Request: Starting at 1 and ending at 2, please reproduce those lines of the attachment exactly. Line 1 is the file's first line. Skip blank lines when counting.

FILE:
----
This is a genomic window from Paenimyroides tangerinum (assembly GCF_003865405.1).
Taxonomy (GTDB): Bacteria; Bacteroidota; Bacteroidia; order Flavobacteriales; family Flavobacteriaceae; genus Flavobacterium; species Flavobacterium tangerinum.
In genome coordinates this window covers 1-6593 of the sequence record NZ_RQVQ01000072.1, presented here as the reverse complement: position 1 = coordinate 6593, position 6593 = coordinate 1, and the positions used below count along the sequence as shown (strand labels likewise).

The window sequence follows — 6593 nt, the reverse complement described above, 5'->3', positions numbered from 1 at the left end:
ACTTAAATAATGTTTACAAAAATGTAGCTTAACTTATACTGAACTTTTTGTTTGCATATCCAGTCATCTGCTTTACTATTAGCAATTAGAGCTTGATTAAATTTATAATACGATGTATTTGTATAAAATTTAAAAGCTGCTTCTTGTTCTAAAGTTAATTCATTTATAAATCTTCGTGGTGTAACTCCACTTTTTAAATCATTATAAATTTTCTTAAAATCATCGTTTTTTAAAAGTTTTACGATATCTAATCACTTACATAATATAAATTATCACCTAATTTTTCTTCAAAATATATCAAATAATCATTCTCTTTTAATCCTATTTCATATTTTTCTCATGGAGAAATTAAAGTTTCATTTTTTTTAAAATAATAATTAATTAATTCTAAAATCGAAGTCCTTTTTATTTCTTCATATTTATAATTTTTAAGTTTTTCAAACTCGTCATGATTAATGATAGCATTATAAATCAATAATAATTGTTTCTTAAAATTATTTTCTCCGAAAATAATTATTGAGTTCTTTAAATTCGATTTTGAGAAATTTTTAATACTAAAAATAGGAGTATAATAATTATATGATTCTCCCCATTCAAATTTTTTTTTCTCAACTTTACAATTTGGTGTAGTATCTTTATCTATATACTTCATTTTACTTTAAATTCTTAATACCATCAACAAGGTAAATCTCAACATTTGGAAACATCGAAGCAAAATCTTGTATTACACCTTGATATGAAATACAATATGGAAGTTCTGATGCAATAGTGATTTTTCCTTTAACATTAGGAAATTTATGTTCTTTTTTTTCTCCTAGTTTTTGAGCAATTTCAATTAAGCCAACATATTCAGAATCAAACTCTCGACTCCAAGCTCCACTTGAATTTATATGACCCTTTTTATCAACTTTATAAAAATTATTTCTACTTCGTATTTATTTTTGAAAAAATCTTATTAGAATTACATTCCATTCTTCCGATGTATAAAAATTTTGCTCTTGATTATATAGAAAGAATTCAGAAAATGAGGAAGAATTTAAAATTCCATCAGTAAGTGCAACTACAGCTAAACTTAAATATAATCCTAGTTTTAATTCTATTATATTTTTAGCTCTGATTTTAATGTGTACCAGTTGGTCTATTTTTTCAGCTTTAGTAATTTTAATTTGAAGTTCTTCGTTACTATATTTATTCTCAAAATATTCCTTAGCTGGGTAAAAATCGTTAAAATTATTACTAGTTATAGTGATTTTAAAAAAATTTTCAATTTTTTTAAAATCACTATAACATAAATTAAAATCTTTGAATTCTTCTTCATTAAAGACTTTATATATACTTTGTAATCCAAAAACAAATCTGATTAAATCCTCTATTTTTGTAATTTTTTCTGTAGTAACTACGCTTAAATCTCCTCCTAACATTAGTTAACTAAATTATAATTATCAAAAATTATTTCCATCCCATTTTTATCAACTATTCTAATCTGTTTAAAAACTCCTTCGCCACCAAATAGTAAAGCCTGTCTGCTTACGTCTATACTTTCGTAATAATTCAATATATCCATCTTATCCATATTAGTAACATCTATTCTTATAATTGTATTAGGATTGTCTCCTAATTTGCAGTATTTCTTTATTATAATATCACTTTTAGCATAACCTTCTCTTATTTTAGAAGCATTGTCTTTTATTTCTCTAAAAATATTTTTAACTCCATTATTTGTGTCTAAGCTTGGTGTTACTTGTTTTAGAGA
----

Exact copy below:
This is a genomic window from Paenimyroides tangerinum (assembly GCF_003865405.1).
Taxonomy (GTDB): Bacteria; Bacteroidota; Bacteroidia; order Flavobacteriales; family Flavobacteriaceae; genus Flavobacterium; species Flavobacterium tangerinum.